Two recent court cases indicate that, although use of a conservation easement to gain a charitable deduction must continue to be arranged with care, some flexibility in determining ultimate deductibility may be beginning to be easier to come by. The IRS had been winning a string of cases that affirmed its strict interpretation of Internal Revenue Code (IRC) Section 170 on conservation easement. The two latest judicial opinions, however, help give taxpayers some much-needed leeway in proving that the rules were followed, keeping in mind that Congress wanted to encourage conservation easements rather than have its rules interpreted so strictly that they thwart that purpose.
In the first case, the Court of Appeals for the Fifth Circuit found that a homesite adjustment provision did not prevent a conservation easement from satisfying the perpetuity requirement of IRC Section 170 that controls charitable deductions. Modifications (or “tweaks as the court characterized them) would not violate the perpetuity requirement. In the second case, a taxpayer satisfied the substantiation requirements for a charitable contribution of an easement to a landmark preservation council. Although the taxpayer had not received from the donee organization a timely letter that could have acted as a contemporaneous written acknowledgment, the Tax Court considered the deed of easement a good enough de facto qualified acknowledgment.
The first decision potentially opens up many more vacation-type properties on large tracts of land to be more susceptible to a “win-win” in terms of a charitable tax deduction for the homeowner and preserved acreage for the community. The second decision gives some flexibility to the rules on “contemporaneous” substantiation.
In the first case (BC Ranch II, L.P., CA-5, August 11, 2017), the taxpayer owned some 1,800 acres of land in Texas. The taxpayer donated a conservation easement to a tax-exempt organization. The easement aimed to protect the habitat for certain birds and to preserve the watershed, scenic vistas, and mature forest. The easement gave the grantee, its successors and assignees, perpetual easements in gross over the conservation areas, subjecting the property to a series of covenants and restrictions that prohibited most residential, commercial, industrial, and agricultural uses. The easement also included a boundary modification provision, affecting certain five-acre homesite parcels. The IRS disallowed the purported charitable deduction for the conservation easement. The Tax Court had found that the conservation easement was not given in perpetuity, because the five-acre homesite parcels could be changed to include property within the easement.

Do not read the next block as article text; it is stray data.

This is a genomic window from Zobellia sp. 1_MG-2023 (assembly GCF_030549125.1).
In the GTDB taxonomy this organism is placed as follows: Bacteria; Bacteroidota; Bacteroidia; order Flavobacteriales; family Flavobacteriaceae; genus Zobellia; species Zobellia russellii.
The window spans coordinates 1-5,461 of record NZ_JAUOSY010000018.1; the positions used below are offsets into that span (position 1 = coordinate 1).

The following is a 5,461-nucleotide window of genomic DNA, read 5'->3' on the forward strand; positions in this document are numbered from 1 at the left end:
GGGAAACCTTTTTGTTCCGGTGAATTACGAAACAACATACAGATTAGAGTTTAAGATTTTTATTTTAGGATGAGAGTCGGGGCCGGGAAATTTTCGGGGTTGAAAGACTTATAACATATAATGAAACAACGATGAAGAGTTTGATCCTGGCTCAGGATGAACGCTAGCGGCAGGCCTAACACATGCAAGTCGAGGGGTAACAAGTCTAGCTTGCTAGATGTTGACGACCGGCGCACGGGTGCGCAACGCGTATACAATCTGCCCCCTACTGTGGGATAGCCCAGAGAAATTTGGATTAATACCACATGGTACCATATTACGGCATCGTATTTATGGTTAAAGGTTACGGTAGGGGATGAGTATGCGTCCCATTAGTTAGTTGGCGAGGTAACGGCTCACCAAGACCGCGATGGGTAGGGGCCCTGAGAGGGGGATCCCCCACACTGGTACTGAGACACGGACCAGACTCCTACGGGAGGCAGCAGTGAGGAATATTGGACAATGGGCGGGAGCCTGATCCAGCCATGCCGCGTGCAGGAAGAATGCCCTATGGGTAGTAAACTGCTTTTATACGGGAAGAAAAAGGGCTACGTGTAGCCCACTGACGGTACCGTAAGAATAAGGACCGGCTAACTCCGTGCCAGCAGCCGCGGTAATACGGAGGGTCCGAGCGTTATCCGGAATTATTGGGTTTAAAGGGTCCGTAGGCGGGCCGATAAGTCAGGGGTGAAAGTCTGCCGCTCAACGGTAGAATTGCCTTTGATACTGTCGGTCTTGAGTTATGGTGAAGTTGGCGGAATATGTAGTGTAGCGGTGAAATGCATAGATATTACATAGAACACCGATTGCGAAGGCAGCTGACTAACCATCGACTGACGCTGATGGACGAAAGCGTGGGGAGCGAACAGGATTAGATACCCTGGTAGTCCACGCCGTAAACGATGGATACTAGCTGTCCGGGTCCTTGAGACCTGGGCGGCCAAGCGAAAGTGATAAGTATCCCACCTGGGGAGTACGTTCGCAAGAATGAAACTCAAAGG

In the second case (310 Retail, LLC, TC Memo 2017-164), the taxpayer (an LLC) donated a façade easement (also considered a “conservation easement”) in connection with an historic building in downtown Chicago. Through an audit, the IRS disallowed a $26 million charitable deduction by the taxpayer on the grounds that a contemporaneous written acknowledgment within the meaning of IRC Section 170 was not provided. Although the LLC did not receive from the donee organization a timely letter of the sort that normally acts as a “contemporaneous written acknowledgment,” the taxpayer claimed that it nevertheless satisfied the statutory substantiation requirements, pointing to the deed of easement that the donee organization executed contemporaneously with the gift.
The Fifth Circuit found that the easement in this case was different from the easement in Belk, a prior Tax Court case upon which the IRS was relying. The easement in Belk could be moved to a tract or tracts of land entirely different and remote from the property originally covered by that easement. The easement in this case did not allow any change in the exterior boundaries or acreage. “Neither the exterior boundaries nor the total acreage of the instant easements will ever change: Only the lot lines of one or more of the five-acre homesite parcels are potentially subject to change and then only within the easements and with the grantee’s consent,” the court found.
The Tax Court in its case found that the deed of easement constituted a contemporaneous written acknowledgment sufficient to substantiate the taxpayer’s gift because it was properly executed and recorded. The Court also found that the deed sufficiently included what should be considered “an affirmative indication that the donee organization had supplied no goods or services to the taxpayer in exchange for its gift.” The deed explicitly stated that it represented the parties’ “entire agreement” and, thus, negated the provision or receipt of any consideration not stated in that deed.
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